Kerala coinage starts with Gold Parasuraman Panam, A unifaced hold spherule, resembling the coinage of ancient Tamizhakam, which the unknown Greek Mariner and author of 'Periplus' confronted and recorded as Kaltis. Hoards of Roman Gold and silver coins and finds of Greek, Chinese and Arab coins point to Kerla's age old trade relation. A rare hoard of Roman silver from Nedumkandam and an AKSUM sopper coin from Karur, the capital of Chera empire. A counter part of 'Silk Route'. Kaarshapanam of Magadha Mouryan period had well been transacted in Kerala as is evidenced by Kottayam, Eyyal and Ankamali hoards. Ankamali hoard consists of 783 Punch Marked coins only. From Parasuraman Panam to silver Vira Kerala panam and there after upto the security edged Chitra Half Rupee(1946) of old Tiruvithamcore, one could see a continuity, though, not rarely broken by interludes such as that of Kalabhra. Shedding light in these appalling black holes of Kerala history is challenging.
Cultural heritage of Kerala is a happy union of certain powerful subcultures, though did not have a totally different existence from Indian Culture. Coinage, reflects this much. Therefore, a voyage to Kerala coinage has to touch Kannur, Kozhikode, Kochi and Tiruvithamcore and also the coinage of the trading companies.
Vellichakrom (silver Chakrom) had been in circulation through out Kerala right from the last phase of 16th century, as told by the hoard obtained from the Siva temple at Kasaragode.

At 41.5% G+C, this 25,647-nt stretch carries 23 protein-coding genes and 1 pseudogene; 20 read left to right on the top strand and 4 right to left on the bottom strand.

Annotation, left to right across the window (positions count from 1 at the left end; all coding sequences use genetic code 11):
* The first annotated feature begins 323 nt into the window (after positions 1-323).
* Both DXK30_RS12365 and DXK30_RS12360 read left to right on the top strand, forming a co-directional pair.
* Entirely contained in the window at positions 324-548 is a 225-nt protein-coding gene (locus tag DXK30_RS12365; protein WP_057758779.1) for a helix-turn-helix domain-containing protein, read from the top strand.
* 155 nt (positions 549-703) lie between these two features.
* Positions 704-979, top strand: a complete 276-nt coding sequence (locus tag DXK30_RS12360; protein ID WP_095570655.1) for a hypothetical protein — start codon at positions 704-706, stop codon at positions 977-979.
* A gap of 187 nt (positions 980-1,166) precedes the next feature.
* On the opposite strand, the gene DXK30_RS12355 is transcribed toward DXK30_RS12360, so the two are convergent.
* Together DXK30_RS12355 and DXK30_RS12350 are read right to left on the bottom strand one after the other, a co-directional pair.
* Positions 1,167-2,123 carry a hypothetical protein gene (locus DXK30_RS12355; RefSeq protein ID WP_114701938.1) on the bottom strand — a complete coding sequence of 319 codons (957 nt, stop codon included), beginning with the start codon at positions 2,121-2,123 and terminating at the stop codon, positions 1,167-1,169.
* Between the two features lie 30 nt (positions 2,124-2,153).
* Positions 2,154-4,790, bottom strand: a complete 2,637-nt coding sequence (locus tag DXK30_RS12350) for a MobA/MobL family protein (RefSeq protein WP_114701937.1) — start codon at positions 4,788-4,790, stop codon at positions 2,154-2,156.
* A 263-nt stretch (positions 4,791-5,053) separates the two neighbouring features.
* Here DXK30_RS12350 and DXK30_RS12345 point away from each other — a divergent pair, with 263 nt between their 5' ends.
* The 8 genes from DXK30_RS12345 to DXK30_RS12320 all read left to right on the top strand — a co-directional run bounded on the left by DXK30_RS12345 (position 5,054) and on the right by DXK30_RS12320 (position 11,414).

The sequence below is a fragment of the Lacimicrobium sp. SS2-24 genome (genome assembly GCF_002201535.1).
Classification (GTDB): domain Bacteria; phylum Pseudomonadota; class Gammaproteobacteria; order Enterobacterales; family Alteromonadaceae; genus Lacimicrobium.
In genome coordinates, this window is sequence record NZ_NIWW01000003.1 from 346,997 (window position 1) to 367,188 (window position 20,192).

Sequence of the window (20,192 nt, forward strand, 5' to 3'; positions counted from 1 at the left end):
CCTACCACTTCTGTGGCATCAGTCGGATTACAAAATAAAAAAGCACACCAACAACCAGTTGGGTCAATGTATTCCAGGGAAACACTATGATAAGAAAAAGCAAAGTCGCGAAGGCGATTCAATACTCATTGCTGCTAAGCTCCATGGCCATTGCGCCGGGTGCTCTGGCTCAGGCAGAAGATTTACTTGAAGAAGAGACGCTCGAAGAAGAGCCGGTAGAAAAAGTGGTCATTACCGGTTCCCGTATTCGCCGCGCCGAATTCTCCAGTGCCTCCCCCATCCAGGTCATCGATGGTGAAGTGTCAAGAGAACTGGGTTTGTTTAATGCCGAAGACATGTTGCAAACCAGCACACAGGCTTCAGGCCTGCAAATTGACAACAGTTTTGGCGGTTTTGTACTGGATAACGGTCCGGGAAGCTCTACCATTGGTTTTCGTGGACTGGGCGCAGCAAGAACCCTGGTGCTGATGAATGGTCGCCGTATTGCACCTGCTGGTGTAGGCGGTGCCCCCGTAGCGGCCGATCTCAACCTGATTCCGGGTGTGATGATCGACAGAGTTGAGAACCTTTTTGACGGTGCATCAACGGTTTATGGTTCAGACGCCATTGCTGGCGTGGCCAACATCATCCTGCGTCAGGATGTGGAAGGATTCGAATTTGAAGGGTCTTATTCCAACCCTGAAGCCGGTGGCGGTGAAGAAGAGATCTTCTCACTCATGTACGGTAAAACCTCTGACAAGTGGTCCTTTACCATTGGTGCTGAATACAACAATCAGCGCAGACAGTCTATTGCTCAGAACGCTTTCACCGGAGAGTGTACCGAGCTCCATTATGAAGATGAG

Kannur silver panam tells as unprecedented story about the Muslim matrilineal Head of State. Kozhikode gold panam and Kochi silver puthan represent the regional heritage, uniquely.
A vast number of coins of Tiruvithamcore, dating from 1600 to 1946, speaks volumes for a rich coin heritage. Silver half-one-two chakroms series tell about one of the oldest legal tender coins of India.
Venitian Ducat otherwise known as 'Amaaada' a pious gold piece for the Syrian Christians, speaks about a different aspect of its cultural scenario.
Existence of Ananthasayanam coins and certain coins in brass expand the imagination of the researcher, though they are being misinterpreted.
Kerala coinage holds a brief to the most outstanding commemoratives of India. Silver T99 and T1805, otherwise called Talassery Vella/Talassery panam were issued by the English factors to commemorate the fall of two heros-Tippusultan, and Pazhassi Raja. Tat the English company's mint at Mumbai itself commemorated this great fall is rather strange.
Not being a ritual of remembering, this brief note would help the scholars to have an idea of coinage of Kerala.